Author Bio ▼

IFSEC Global is the online community for the Security and Fire industry. Our market-leading live events span the globe, connecting buyers and sellers.
January 1, 2014

Sign up to free email newsletters

Download

DOWNLOAD: Top tips for beginning an ID badge or access card programme

Cars of the future prone to hacking

A leading road safety expert has warned that today’s futuristic cars are thoroughly retro when it comes to security, saying that smart cars risk being hacked unless security protections are upgraded. 

Professor Andry Rakotonirainy from the Queensland University of Technology Centre for Accident Research and Road Safety said that while cars will become safer and offer greater technological improvements, security is in need of a major update in order for the cars to be truly smart. 

“The security protection on cars is virtually non-existent, it is at a level of protection that a desktop computer system had in the 1980s, the basic security requirements such as authentication, confidentiality and integrity are not strong,” he said. 

According to Rakotonirainy, all new cars are equipped with something known as CAN-BUS technology which acts like the “brain” of the car, allowing “microcontrollers within a car to communicate to each other”. CAN-BUS can be used to control everything from airbags and cruise control to power steering systems and breaks, and this kind of functionality is just “the tip of the iceberg” for what the future holds.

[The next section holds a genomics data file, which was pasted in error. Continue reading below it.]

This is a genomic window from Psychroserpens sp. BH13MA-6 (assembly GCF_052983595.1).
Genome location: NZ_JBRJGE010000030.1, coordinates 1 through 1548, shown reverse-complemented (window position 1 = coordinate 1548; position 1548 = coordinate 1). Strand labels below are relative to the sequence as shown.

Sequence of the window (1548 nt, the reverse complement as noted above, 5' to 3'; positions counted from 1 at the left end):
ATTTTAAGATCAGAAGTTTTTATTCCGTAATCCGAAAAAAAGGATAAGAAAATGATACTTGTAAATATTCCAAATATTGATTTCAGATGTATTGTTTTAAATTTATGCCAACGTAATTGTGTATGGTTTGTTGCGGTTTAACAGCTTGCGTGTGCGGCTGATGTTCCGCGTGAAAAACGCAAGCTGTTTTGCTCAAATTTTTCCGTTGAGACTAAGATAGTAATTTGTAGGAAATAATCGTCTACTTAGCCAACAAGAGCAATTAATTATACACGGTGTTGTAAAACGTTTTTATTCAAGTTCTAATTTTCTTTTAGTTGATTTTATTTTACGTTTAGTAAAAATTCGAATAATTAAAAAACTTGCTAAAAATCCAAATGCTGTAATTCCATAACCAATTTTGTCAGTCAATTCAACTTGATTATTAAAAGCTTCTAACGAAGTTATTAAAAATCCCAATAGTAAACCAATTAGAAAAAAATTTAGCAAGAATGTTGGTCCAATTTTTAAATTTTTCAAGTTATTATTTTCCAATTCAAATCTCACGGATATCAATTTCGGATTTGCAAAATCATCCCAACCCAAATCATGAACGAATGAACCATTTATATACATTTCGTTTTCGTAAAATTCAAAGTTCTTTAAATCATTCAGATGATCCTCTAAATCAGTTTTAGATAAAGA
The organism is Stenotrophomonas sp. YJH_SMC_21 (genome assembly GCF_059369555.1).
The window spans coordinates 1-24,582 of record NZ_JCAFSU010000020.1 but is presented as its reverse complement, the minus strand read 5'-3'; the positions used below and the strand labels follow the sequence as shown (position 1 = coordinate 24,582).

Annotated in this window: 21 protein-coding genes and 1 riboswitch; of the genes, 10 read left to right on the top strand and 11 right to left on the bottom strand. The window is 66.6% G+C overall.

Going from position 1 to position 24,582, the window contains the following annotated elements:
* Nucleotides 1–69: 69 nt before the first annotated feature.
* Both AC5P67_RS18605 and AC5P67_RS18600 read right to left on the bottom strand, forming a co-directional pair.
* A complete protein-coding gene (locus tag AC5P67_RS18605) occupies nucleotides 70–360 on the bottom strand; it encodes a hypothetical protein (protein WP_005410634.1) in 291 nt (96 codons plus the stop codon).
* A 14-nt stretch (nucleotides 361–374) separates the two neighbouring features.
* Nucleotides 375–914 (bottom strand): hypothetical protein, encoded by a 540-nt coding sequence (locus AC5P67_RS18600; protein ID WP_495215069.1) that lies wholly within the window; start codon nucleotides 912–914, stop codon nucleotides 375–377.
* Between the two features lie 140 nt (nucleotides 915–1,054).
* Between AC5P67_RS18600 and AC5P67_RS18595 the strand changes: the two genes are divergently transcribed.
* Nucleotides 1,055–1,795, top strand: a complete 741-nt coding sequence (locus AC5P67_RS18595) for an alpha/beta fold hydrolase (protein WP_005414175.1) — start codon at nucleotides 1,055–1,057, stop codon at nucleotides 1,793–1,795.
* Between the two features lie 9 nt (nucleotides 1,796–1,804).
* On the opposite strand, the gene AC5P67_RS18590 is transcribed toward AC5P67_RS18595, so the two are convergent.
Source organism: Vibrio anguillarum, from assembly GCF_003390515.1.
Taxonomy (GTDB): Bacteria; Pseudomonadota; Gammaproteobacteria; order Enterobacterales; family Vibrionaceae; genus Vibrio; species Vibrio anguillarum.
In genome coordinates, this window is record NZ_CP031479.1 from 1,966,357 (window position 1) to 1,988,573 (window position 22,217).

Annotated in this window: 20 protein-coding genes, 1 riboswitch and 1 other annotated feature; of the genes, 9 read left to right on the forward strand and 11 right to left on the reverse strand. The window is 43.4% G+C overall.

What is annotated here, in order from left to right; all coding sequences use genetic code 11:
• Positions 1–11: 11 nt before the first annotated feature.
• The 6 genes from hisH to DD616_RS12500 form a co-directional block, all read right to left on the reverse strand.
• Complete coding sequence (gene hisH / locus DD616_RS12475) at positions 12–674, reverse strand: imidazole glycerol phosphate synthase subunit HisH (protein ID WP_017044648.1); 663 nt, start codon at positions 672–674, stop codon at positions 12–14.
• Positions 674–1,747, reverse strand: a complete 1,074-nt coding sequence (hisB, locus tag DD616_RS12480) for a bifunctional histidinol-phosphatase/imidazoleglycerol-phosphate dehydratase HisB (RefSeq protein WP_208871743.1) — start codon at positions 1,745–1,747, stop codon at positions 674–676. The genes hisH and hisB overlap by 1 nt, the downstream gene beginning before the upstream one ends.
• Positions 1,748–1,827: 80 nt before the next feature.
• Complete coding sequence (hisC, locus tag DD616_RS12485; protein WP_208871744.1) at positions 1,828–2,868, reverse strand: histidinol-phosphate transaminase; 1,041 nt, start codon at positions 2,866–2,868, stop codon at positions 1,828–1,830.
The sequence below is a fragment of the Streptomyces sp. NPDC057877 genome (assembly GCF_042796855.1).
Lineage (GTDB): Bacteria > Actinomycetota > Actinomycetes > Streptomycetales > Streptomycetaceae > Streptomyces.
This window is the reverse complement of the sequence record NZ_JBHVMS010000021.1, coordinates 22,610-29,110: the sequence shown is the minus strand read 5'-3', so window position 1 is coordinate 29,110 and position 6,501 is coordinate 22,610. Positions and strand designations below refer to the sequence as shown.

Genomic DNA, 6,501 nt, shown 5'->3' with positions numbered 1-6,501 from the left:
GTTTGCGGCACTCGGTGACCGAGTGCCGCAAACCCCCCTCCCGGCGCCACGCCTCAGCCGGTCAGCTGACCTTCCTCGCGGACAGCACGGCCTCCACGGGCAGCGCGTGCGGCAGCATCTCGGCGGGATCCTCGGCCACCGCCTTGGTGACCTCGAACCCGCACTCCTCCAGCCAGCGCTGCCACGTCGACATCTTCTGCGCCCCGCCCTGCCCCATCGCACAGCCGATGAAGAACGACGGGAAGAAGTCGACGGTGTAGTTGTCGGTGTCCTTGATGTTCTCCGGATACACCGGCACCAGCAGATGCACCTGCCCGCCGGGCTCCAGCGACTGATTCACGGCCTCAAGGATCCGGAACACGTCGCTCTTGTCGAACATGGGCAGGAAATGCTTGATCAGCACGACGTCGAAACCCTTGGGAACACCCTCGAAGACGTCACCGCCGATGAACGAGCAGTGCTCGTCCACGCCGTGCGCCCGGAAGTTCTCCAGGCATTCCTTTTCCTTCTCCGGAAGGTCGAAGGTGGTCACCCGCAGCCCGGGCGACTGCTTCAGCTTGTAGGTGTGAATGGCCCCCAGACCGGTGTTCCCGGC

“The development of intelligent transport systems meant future cars would be connected to wireless networks as standard and would offer a higher level of automation,” said Professor Rakotonirainy. (Source: Security Today) 

“For example, cars will be wirelessly connected to other cars. If a vehicle stops ahead, a warning can be issued to drivers behind to slow down, or vehicles can automatically take control and slowdown without the driver’s intervention.”

However, that interconnectedness also opens the door for potential danger. “If someone hacks into a vehicle’s electronics via a wireless network and exploits the current security loophole, they can track or take control of it,” he said. “We need to be analysing the types of risk that that these intelligent vehicles are facing and work to provide a secure, reliable and trusted protection system.

 

 

Related Topics

Subscribe
Notify of
guest
0 Comments
Inline Feedbacks
View all comments
Topics: